The festival proper opens on April 15, with the remaining “mumbaki” (native priests) presiding over the traditional “hogop di bale” (house-warming ritual) beside the town hall where nine native huts – one for each of the town’s barangays – were built.

Mayor Cuyahon himself will officiate in a “pahang ad Hungduan”, a mass wedding ceremony for couples who were earlier united in native rites but whose children will need the marriage contract document when they go to school or for other legal purposes.

“Bayah”, or fermented rice wine, “inlagim”, a native version of duck, chicken or pork stew and other traditional dishes will be offered in a dinner-for-a-cause set evening of April 16.

Villagers from the nine barangays will be in full native regalia the following day for a parade depicting the evolution of the Ifugao costume, followed by traditional contests in native dance, gong-beating, native song, ethnic ensemble and the ethnic games.

On top of the “guyyud” (tug-of-war), “hanggul” (arm wrestling), “dopap” (wrestling) for men will be a contest in the chanting of the “hudhud”, the romantic tales celebrating wealth and nobility and are traditionally sang by women during harvest and wakes.

Chorale and folk dancing will continue until evening. Some of the young men, however, will rest early for their foot race to and from historic Mt. Napulawan.,Ifugao’s highest peak.

As in past years, a team from the Philippine Sports Commission will sponsor and record the climathon up and down the mountain where Gen. Tomoyuki Yamashita, commander of the Japanese imperial forces made his last stand before his surrender in neighboring Kiangan town.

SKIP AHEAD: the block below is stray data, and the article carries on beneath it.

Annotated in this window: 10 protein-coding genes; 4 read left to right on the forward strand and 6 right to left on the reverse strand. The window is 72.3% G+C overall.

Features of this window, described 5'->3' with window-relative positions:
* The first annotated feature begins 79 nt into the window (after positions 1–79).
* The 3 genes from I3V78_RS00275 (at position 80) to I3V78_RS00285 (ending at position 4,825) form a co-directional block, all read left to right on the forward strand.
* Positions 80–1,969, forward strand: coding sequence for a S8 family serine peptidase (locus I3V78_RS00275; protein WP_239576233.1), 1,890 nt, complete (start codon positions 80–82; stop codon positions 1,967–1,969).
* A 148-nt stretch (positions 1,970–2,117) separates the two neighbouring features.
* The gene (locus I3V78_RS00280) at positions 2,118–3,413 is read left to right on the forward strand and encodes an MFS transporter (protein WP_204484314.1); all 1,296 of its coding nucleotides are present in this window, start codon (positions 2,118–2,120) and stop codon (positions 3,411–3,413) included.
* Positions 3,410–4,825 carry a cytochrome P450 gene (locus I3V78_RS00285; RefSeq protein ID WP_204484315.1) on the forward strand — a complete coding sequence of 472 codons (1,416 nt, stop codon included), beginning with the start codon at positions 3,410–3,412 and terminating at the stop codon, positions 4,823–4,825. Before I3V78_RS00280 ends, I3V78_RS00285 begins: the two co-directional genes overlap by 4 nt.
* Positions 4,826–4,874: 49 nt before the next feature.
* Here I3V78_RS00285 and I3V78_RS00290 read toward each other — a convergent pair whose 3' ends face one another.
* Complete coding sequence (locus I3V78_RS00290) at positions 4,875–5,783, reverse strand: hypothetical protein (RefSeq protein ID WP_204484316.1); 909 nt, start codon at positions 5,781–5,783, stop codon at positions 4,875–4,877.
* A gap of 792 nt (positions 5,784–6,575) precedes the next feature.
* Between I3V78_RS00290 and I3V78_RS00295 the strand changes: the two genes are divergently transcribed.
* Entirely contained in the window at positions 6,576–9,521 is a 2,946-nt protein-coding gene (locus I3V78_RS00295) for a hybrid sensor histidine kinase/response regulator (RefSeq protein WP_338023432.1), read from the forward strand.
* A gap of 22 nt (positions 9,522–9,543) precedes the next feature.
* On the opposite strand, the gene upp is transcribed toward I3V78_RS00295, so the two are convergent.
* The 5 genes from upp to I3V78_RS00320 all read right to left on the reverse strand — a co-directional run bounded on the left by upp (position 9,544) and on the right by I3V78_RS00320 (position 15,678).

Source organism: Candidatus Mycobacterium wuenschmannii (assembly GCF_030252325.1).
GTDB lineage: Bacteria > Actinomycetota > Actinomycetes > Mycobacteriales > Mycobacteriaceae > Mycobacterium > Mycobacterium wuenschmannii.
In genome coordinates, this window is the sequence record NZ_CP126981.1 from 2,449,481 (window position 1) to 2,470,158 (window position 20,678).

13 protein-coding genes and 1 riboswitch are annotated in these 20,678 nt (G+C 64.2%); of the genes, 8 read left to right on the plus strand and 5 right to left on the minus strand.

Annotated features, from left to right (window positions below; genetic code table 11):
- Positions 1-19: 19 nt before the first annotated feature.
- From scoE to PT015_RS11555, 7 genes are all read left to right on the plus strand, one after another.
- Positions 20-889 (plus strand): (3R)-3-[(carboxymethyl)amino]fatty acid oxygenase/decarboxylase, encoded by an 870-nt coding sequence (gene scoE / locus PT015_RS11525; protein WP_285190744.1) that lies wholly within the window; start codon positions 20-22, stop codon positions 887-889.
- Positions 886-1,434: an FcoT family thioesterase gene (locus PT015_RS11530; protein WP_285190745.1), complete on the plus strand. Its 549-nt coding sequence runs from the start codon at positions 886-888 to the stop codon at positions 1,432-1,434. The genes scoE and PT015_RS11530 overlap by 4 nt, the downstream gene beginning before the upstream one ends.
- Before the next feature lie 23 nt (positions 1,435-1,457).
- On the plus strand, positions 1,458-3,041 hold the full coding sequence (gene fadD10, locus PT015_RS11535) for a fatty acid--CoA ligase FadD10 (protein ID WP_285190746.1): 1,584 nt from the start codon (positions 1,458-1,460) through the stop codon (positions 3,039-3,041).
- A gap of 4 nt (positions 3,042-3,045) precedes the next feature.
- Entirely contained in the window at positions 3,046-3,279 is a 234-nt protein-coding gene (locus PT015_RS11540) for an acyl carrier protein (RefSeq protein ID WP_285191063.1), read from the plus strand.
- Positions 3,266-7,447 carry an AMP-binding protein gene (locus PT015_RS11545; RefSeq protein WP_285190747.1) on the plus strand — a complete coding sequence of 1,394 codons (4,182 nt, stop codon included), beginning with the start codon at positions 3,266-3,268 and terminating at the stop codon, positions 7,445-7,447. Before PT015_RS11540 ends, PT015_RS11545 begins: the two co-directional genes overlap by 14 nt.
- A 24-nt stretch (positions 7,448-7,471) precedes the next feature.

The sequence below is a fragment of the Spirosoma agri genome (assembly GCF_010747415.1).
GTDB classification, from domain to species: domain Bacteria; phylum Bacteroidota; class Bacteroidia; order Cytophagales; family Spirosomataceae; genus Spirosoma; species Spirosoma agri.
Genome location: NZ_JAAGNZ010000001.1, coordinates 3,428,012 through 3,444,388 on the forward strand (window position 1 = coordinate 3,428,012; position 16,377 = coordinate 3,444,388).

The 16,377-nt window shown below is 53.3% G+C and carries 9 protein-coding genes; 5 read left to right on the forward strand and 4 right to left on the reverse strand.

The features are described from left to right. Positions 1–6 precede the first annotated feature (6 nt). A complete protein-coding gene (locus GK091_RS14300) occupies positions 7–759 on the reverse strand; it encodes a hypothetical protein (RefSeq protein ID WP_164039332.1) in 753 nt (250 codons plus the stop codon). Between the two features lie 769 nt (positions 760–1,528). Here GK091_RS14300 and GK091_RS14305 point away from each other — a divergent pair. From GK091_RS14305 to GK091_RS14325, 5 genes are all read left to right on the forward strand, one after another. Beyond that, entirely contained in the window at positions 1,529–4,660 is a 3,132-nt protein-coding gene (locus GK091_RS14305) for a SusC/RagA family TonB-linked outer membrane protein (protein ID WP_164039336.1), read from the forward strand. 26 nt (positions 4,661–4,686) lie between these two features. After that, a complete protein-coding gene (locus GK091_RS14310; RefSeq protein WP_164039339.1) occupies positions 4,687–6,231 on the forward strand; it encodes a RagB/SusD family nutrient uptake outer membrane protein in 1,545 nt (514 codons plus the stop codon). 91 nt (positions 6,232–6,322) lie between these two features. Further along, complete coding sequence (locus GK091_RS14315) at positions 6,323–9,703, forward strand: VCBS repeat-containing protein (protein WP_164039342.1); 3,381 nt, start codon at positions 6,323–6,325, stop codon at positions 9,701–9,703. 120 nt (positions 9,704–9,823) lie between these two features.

The fastest runner is expected finish the climb in two hours, in time for the continuation of the ethnic contests featuring “akkad” (stilts), “bangngunana” and “mumbayo” ( rice-pounding).

Other features of this year’s “tungoh” include ball games, a chess tournament, tree-planting, musical-literary contests, and the search for Wigan and Bugan, to personify the first man and woman in Ifugao myth –- Ramon Dacawi.
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Old March 23rd, 2008, 08:48 AM   #32
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42 Cordillera bridge projects now finished

P451.8-M program improves accessibility of remote areas


BAGUIO CITY – The Cordillera office of the Department of Public Works and Highways (DPWH) reported the completion of 42 President’s bridge projects in different areas of the region with a total cost of P451.8 million.

The bridges were constructed to improve accessibility of remote areas and spur economic activities.

In a report submitted to Public Works Secretary Hermogenes Ebdane Jr., Engineer Mariano Alquiza, Cordillera DPWH director, stated that 25 of the bridge projects were funded by the United Kingdom (UK), 13 bridges were financed by the Japan International Cooperation Agency (JICA), and two were funded by Austria.

Alquiza said the UK-funded bridge projects have a total length of 992.5 meters, the JICA-assisted bridges, 421 meters; and the Austrian-aided bridge projects, 89.98 meters.

The report stated that the funding for the 25 bridges came from the UK President’s bridge program, 13 from JICA, and two from the Austrian bridge program.

The remote areas in the Cordillera, particularly in the provinces of Abra, Apayao, Benguet, Ifugao, Kalinga and Mountain Province, were the recipients of the foreign-funded bridge projects.

These areas need bridges to link remote communities to urban centers. This is expected to facilitate economic development in the countryside.

Mountain Province got the most number of bridge projects with 13; Kalinga, second, with 11; Apayao, 10; Benguet and Abra, three each; Ifugao, two.

The implementation of the President’s Bridge program started in 2004 when funds from various foreign agencies began to come.

Alquiza noted the improved accessibility in the areas where the bridge projects were undertaken, saying that thousands of people can now travel faster from one place to another because of the improved accessibility.